The aim of this study was to investigate the efficacy of postoperative scheduled intravenous acetaminophen to reduce the opioid use and enhance recovery after gastrectomy. Opioid use is reportedly associated with delayed recovery of gastrointestinal (GI) peristalsis and postoperative nausea/vomiting (PONV) despite of acceptable efficacy for pain control. Of 147 and 96 consecutive patients who underwent gastrectomy for gastric cancer before and after introduction of postoperative scheduled intravenous acetaminophen, propensity score matched population was created and short-term clinical outcomes were compared. Significant defervescence was demonstrated in Acetaminophen group (A-group) compared with control group (C-group) during the perioperative period (P<0.001), whereas no significant difference was observed in postoperative inflammatory parameters. The incidence of postoperative complications was similar between the groups. The number of patient-controlled analgesia (PCA) pushes was significantly reduced in the A-group (P=0.007) and the frequency of use of other nonopioid analgesics was also significantly reduced in the A-group (P<0.001). Both daily and cumulative opioid use was significantly reduced in the A-group (P<0.001). The time to first flatus and defecation was decreased in the A-group (P<0.001 and P=0.038, respectively). The incidence of PONV was significantly reduced from 26.0% to 12.5% after introduction of intravenous acetaminophen (P=0.017), and hospital stay tended to be decreased in the A-group (13.2 vs 14.7 days, P=0.069) Postoperative scheduled intravenous acetaminophen decreased opioid use and may be associated with enhanced recovery after gastrectomy.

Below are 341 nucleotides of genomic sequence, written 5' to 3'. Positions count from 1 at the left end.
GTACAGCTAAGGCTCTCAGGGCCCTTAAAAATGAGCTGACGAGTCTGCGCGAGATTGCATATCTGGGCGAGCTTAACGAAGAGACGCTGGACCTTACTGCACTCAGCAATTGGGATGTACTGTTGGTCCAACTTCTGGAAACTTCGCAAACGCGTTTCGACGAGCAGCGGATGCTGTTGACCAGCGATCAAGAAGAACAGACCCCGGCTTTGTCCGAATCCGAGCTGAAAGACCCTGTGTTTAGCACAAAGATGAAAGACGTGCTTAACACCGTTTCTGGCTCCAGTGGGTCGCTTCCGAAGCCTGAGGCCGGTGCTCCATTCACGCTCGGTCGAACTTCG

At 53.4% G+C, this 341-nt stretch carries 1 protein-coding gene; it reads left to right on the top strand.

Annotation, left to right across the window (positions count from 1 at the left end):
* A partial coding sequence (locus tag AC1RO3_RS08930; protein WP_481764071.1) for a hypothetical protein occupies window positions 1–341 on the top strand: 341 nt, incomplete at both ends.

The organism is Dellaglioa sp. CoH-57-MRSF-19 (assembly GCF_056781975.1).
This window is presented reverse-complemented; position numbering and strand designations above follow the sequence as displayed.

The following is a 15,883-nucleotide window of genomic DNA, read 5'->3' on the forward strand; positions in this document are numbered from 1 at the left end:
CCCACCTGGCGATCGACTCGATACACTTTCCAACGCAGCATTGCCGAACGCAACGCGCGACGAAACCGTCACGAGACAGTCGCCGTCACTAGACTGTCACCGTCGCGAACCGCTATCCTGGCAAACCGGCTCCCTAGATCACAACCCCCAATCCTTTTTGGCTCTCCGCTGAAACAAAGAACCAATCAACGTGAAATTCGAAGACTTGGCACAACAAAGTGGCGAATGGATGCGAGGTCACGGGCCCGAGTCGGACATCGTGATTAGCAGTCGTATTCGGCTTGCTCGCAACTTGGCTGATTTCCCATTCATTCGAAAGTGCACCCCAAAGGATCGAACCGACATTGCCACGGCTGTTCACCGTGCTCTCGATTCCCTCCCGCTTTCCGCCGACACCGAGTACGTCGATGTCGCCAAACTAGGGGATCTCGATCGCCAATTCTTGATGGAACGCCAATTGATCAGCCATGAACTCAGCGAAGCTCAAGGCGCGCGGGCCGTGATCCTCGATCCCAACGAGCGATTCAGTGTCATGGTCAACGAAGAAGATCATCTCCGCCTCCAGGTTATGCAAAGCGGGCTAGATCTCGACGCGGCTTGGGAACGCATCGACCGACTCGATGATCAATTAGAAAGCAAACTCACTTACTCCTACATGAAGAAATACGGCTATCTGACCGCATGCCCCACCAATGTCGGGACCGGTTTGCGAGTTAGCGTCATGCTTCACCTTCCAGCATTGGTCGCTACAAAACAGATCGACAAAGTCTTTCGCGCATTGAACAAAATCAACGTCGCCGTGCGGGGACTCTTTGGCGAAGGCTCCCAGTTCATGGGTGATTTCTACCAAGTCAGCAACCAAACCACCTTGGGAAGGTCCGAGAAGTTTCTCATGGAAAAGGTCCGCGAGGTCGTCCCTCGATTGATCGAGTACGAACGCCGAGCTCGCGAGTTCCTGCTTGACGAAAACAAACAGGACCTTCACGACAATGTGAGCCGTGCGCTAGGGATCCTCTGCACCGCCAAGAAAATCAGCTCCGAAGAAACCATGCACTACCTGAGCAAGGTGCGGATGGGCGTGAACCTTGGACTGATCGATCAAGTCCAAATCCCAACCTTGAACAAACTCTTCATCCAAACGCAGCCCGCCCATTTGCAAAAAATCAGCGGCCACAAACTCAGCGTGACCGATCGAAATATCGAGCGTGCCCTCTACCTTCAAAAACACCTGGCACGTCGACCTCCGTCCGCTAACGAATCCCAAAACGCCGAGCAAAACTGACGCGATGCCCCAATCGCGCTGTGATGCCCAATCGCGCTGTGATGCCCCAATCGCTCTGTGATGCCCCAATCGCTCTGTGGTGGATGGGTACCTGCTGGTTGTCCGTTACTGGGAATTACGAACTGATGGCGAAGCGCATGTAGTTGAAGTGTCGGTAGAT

All Science Journal Classification (ASJC) codes